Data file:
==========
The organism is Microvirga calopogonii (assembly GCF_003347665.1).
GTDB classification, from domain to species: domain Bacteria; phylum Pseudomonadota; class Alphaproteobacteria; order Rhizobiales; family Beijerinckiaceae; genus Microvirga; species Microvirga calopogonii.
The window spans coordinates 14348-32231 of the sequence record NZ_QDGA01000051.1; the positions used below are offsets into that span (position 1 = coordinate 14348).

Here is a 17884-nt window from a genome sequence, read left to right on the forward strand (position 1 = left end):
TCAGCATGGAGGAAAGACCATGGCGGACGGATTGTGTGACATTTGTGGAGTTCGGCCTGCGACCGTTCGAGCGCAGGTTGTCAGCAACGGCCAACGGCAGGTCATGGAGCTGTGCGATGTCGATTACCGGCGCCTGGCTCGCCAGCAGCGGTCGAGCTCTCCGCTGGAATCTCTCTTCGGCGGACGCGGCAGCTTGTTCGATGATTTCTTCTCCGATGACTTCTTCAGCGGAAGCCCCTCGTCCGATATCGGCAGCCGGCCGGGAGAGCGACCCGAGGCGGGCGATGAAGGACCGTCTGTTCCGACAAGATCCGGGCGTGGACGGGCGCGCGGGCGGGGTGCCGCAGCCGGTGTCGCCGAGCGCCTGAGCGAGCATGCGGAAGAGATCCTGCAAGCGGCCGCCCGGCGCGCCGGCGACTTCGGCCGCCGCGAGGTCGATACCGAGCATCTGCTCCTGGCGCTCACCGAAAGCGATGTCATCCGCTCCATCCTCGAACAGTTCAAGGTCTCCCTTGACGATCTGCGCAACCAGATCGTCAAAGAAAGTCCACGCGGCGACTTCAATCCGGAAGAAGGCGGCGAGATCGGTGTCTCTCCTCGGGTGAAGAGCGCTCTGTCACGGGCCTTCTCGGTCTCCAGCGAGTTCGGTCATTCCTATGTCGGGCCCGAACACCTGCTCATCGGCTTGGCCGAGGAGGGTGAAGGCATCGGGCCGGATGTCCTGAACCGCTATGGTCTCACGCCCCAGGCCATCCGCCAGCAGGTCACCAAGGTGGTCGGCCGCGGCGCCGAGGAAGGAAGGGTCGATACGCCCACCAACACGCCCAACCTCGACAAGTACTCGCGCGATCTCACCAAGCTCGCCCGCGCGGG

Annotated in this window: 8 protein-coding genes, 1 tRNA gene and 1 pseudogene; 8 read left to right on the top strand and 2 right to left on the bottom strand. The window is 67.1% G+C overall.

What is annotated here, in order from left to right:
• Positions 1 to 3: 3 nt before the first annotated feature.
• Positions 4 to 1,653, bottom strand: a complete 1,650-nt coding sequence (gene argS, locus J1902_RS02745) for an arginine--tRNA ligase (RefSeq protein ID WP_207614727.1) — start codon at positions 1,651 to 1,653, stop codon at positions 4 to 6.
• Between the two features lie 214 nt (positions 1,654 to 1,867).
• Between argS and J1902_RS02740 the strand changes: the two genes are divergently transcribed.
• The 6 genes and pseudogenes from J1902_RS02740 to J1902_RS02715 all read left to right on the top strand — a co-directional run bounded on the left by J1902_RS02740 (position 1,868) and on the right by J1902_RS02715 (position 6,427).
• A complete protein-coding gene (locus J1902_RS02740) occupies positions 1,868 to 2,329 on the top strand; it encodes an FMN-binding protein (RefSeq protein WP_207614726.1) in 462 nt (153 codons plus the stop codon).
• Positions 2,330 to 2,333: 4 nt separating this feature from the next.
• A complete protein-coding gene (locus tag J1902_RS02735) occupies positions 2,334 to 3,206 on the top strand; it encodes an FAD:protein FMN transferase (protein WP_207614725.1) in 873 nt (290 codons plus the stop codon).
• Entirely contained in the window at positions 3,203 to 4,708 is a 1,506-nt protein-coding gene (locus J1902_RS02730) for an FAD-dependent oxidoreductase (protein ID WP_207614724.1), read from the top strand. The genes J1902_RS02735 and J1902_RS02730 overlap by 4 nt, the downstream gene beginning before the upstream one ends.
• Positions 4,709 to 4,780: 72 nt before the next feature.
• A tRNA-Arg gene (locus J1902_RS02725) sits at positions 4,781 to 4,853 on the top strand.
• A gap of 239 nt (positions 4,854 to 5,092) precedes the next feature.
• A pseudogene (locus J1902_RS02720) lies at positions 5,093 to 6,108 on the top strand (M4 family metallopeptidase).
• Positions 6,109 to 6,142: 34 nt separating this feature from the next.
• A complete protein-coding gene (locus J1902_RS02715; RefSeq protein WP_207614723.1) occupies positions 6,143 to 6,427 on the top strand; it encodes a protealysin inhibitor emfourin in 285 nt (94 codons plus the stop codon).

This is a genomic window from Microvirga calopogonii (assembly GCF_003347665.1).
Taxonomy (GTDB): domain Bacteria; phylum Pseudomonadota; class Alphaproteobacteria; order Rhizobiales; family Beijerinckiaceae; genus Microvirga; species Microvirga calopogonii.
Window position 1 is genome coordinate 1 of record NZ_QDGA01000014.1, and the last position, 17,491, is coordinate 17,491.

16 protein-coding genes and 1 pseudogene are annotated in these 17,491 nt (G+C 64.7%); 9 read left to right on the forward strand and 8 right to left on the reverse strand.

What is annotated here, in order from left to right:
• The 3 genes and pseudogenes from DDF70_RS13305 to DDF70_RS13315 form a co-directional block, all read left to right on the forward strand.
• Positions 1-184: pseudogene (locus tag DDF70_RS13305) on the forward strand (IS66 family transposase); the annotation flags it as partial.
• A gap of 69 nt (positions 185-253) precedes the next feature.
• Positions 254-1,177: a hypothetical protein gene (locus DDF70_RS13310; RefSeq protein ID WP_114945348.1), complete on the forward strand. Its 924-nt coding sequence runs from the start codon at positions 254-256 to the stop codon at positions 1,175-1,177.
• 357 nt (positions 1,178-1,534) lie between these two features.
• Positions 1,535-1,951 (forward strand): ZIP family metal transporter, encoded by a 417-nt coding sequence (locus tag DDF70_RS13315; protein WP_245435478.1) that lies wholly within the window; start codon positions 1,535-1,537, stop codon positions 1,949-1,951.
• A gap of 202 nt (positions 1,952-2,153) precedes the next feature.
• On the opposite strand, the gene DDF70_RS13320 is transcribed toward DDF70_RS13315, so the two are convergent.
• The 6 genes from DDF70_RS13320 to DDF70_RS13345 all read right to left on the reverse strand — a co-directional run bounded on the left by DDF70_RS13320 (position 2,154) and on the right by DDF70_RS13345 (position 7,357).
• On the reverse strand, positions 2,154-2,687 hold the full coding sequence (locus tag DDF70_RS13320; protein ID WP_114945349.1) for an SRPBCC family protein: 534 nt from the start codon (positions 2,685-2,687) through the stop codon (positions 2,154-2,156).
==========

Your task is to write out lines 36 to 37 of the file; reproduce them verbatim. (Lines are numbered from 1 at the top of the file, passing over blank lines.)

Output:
• The 6 genes from DDF70_RS13320 to DDF70_RS13345 all read right to left on the reverse strand — a co-directional run bounded on the left by DDF70_RS13320 (position 2,154) and on the right by DDF70_RS13345 (position 7,357).
• On the reverse strand, positions 2,154-2,687 hold the full coding sequence (locus tag DDF70_RS13320; protein ID WP_114945349.1) for an SRPBCC family protein: 534 nt from the start codon (positions 2,685-2,687) through the stop codon (positions 2,154-2,156).